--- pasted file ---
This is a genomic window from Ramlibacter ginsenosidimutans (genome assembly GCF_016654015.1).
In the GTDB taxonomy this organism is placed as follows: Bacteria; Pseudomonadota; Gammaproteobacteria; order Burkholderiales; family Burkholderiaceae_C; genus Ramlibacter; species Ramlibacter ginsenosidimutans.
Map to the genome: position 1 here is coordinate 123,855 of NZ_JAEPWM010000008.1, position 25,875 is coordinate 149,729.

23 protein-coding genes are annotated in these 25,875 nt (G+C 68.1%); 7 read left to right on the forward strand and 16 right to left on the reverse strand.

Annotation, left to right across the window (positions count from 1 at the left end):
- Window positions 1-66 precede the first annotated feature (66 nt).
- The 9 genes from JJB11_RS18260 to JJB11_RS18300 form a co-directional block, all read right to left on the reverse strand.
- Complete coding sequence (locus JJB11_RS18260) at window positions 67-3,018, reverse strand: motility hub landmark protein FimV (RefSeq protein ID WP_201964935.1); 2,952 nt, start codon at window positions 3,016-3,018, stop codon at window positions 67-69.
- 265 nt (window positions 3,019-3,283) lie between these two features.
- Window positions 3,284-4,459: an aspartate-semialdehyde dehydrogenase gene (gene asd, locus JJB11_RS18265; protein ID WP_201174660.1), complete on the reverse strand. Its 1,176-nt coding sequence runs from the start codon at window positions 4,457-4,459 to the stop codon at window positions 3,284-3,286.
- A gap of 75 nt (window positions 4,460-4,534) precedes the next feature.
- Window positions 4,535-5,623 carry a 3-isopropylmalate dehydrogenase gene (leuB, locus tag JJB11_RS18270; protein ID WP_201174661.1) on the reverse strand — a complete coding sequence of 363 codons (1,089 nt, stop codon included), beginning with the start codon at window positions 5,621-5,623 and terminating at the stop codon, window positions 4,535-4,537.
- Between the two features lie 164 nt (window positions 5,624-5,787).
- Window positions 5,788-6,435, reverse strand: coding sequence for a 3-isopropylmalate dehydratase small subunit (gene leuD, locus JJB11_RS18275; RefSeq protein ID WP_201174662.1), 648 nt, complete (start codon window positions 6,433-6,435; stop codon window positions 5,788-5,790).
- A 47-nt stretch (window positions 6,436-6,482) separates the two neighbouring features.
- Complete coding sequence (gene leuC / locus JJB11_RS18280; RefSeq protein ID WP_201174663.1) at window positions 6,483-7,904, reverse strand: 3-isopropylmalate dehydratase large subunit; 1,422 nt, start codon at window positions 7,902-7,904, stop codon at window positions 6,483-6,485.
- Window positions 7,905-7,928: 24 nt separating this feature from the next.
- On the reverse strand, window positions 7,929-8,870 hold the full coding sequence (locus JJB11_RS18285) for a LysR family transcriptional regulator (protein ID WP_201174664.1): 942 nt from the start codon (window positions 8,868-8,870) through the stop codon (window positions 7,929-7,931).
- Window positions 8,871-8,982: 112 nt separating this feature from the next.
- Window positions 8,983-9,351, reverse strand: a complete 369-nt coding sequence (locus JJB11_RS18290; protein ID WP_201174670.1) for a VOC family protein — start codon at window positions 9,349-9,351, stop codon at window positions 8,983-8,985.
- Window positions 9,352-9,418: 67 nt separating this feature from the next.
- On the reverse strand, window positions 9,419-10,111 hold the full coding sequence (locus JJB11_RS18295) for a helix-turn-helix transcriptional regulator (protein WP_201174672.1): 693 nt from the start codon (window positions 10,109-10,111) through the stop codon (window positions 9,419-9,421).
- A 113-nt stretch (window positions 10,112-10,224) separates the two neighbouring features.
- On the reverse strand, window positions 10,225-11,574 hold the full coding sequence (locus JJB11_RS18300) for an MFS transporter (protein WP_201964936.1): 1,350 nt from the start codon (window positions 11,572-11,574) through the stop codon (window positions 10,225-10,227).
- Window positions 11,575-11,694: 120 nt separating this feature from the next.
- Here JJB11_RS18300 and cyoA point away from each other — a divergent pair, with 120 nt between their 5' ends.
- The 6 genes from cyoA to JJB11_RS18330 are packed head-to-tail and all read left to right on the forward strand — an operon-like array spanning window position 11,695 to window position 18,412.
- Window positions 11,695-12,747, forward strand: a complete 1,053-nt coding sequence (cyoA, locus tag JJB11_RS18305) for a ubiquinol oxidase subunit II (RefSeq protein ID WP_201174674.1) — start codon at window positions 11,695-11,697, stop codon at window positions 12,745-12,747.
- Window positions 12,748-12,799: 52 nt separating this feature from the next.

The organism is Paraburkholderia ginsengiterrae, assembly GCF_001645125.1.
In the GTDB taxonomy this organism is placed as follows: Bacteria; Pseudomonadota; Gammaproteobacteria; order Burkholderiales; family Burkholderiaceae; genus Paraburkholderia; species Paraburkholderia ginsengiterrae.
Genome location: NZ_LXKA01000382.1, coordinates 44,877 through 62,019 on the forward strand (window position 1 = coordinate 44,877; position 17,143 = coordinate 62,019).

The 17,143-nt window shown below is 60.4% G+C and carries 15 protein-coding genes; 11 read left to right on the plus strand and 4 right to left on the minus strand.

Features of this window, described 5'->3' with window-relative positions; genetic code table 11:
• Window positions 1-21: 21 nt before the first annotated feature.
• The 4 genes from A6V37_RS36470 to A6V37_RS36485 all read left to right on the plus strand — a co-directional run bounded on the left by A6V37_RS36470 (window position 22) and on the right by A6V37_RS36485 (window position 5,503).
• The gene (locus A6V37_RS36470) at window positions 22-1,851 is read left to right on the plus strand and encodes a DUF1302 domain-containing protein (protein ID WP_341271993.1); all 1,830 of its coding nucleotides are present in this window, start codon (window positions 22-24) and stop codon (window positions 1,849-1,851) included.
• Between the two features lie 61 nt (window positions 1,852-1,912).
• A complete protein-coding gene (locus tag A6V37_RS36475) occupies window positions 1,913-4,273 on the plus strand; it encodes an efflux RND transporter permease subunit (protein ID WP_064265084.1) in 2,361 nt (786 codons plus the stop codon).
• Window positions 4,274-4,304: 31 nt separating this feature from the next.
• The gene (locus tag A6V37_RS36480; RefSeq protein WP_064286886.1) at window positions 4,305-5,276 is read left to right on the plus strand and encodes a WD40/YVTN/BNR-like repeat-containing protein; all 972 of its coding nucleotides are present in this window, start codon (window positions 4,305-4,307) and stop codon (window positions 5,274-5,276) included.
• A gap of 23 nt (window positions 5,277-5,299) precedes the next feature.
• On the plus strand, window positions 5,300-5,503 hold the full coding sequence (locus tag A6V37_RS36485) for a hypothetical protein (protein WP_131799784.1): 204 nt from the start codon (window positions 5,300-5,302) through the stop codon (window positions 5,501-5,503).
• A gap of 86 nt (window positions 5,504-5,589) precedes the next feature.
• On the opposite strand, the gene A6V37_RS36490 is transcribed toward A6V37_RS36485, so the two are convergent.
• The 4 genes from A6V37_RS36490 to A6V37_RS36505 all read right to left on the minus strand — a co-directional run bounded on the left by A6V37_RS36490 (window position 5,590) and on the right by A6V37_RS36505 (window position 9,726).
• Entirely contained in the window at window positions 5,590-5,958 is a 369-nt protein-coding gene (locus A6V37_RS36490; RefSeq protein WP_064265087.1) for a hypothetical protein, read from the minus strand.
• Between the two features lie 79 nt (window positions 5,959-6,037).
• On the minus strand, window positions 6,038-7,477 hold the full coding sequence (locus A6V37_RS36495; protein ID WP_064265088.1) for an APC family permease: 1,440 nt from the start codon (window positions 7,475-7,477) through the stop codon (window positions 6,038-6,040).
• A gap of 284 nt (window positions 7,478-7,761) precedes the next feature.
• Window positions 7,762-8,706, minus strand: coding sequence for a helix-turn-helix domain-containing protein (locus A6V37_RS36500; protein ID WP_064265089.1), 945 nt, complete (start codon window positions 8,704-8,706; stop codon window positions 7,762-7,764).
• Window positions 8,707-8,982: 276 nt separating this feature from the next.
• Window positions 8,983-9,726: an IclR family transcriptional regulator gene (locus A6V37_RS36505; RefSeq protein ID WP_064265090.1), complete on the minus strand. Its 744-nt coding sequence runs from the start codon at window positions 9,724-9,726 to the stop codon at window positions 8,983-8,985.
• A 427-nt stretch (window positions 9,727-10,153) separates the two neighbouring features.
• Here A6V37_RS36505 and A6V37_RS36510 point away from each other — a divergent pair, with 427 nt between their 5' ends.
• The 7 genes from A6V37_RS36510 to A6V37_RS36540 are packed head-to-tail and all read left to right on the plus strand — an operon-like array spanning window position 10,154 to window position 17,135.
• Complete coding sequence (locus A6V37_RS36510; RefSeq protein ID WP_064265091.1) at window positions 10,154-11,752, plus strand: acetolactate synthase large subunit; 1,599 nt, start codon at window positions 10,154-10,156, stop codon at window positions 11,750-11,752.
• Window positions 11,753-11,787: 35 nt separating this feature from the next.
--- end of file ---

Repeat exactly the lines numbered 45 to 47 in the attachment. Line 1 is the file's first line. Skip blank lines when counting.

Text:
• On the opposite strand, the gene A6V37_RS36490 is transcribed toward A6V37_RS36485, so the two are convergent.
• The 4 genes from A6V37_RS36490 to A6V37_RS36505 all read right to left on the minus strand — a co-directional run bounded on the left by A6V37_RS36490 (window position 5,590) and on the right by A6V37_RS36505 (window position 9,726).
• Entirely contained in the window at window positions 5,590-5,958 is a 369-nt protein-coding gene (locus A6V37_RS36490; RefSeq protein WP_064265087.1) for a hypothetical protein, read from the minus strand.